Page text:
Today, it's sitting at about 4.8%.

And U.S. term premia are still declining - signaling a big problem for the bond market.

Term premium represents the additional return investors anticipate if they hold longer-term bonds instead of short-term ones.

Usually, a short-term bond like a two-year bond would pay LESS than a 10-year bond (this is the mental representation of the bond yield curve). Why should a longer-term bond pay more in interest? Because investors demand a higher return for locking their money up for more years in that bond. The risks investors face when dealing with longer-term bonds are typically interest rate, inflation, and credit risk.

Naturally, if inflation runs hotter for longer, an investor wants to make a higher yield. Why?

Because that inflation will eat into their returns.

But we don't have this situation right now.

We have high inflation AND an inverted yield curve.

Today, short-term bonds are trading at HIGHER interest rates than longer-duration bonds.

An inverted yield curve occurs when the yields on shorter-term bonds are higher than those on longer-term bonds of the same issuer and credit quality. This scenario often signals economic uncertainty and can significantly impact term premia. Simply put, markets expect a recession.

The bond markets are starting to wake up to the fact that the U.S. is facing both an economic downturn (recession or stagnation) and a refinancing crisis.

The U.S. government now needs to refinance about $7.6 trillion in short-term debt that is set to expire in the next 18 months. The government really can't afford to be paying short-term bonds at north of 5.2%. The government NEEDS investors to pile into longer-duration bonds because there remains a lot of uncertainty around the next two or three years.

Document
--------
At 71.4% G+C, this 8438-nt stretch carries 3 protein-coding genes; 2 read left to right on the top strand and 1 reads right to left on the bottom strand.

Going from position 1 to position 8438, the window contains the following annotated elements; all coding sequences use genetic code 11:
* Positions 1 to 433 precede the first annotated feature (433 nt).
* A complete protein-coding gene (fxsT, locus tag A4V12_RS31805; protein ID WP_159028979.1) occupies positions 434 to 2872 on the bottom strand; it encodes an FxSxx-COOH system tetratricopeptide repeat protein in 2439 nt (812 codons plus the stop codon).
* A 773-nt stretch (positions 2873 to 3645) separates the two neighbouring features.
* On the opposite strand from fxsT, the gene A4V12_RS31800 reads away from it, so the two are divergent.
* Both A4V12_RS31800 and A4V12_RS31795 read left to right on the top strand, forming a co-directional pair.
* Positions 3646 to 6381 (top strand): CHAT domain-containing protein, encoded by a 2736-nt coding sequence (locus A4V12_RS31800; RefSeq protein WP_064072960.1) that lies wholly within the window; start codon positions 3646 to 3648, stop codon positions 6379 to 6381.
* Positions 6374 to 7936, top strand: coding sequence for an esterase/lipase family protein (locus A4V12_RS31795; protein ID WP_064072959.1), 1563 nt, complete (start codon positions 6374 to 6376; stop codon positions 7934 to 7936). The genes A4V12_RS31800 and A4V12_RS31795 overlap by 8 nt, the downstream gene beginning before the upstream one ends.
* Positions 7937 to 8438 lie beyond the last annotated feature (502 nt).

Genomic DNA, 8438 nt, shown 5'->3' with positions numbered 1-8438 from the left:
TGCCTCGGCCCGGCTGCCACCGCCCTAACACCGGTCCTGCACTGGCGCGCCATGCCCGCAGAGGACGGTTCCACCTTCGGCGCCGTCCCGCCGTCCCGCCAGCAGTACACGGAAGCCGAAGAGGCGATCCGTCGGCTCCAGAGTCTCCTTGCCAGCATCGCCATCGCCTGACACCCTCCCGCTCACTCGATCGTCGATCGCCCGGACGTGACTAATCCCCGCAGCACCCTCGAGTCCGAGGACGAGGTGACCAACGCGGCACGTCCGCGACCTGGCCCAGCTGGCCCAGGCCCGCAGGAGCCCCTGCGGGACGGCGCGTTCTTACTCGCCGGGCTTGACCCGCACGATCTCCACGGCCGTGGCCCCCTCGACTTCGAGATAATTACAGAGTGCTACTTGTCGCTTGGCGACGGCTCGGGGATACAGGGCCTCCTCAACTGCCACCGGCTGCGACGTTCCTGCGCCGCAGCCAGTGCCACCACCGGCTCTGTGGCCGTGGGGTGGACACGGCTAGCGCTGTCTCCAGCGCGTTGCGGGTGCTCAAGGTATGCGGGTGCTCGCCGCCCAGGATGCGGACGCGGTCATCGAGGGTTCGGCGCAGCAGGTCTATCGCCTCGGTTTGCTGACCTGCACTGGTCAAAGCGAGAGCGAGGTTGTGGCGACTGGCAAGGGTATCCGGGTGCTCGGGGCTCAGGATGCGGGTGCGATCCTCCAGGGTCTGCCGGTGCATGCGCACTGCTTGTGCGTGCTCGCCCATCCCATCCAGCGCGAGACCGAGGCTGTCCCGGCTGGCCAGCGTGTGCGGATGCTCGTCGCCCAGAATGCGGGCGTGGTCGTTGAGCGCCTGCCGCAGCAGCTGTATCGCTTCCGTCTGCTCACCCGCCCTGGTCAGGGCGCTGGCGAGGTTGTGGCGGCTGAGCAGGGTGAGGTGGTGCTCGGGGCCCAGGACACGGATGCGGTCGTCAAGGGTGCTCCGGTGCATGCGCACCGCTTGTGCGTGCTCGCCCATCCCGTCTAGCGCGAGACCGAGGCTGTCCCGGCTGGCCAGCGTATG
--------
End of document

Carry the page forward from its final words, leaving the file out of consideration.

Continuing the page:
All the while, Japan, China, and other emerging markets are turning away from U.S. Treasuries while dealing with their own refinancing problems.

The problem faced in this market has little to do with regional banks or geopolitical tensions in the Middle East. We have a crisis of "Security." Safe U.S. Treasury bonds are now as dangerous as British bonds in 2022 and Mortgage-Backed Securities in 2008. When they write the autopsy of our current refinancing crisis, it will be the same story as always.

Safe assets brought the economy to the brink...

All the while, people will gloss over the obvious problems.

The government is spending too much money and is about to unleash a massive wave of bond auctions that will likely see higher rates due to demand challenges.

Japan's decision to raise rates earlier this year fueled a fire spreading after a long-term downgrade to America's credit rating.

And efforts by other nations (particularly coordination between Russia and China) will challenge the seigniorage and homogeny of the U.S. dollar.

But, like always, this will be too complicated for most politicians to understand.

So, they'll blame immigrants and poor people.

Stay positive,

Garrett Baldwin

Secretary of Finance